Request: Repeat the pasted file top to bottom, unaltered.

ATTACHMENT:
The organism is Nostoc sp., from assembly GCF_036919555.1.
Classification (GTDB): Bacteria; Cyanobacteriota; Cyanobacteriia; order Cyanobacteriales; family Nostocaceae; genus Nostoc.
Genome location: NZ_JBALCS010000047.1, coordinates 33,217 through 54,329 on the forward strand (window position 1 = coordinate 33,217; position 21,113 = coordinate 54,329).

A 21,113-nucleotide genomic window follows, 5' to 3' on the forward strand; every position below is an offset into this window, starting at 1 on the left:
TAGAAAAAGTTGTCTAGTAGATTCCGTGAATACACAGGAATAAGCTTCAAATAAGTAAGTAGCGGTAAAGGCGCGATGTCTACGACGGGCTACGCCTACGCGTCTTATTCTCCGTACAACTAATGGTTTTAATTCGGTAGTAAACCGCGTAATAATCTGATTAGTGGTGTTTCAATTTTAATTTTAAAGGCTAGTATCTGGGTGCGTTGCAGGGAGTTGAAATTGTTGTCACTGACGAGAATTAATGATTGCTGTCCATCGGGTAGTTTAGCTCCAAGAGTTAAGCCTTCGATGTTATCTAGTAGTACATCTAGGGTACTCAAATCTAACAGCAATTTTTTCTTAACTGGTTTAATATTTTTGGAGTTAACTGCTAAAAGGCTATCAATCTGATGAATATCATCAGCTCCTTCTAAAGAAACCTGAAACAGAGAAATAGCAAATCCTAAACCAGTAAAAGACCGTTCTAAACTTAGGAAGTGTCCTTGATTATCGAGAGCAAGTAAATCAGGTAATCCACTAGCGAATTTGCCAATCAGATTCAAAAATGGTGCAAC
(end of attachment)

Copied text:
The organism is Nostoc sp., from assembly GCF_036919555.1.
Classification (GTDB): Bacteria; Cyanobacteriota; Cyanobacteriia; order Cyanobacteriales; family Nostocaceae; genus Nostoc.
Genome location: NZ_JBALCS010000047.1, coordinates 33,217 through 54,329 on the forward strand (window position 1 = coordinate 33,217; position 21,113 = coordinate 54,329).

A 21,113-nucleotide genomic window follows, 5' to 3' on the forward strand; every position below is an offset into this window, starting at 1 on the left:
TAGAAAAAGTTGTCTAGTAGATTCCGTGAATACACAGGAATAAGCTTCAAATAAGTAAGTAGCGGTAAAGGCGCGATGTCTACGACGGGCTACGCCTACGCGTCTTATTCTCCGTACAACTAATGGTTTTAATTCGGTAGTAAACCGCGTAATAATCTGATTAGTGGTGTTTCAATTTTAATTTTAAAGGCTAGTATCTGGGTGCGTTGCAGGGAGTTGAAATTGTTGTCACTGACGAGAATTAATGATTGCTGTCCATCGGGTAGTTTAGCTCCAAGAGTTAAGCCTTCGATGTTATCTAGTAGTACATCTAGGGTACTCAAATCTAACAGCAATTTTTTCTTAACTGGTTTAATATTTTTGGAGTTAACTGCTAAAAGGCTATCAATCTGATGAATATCATCAGCTCCTTCTAAAGAAACCTGAAACAGAGAAATAGCAAATCCTAAACCAGTAAAAGACCGTTCTAAACTTAGGAAGTGTCCTTGATTATCGAGAGCAAGTAAATCAGGTAATCCACTAGCGAATTTGCCAATCAGATTCAAAAATGGTGCAAC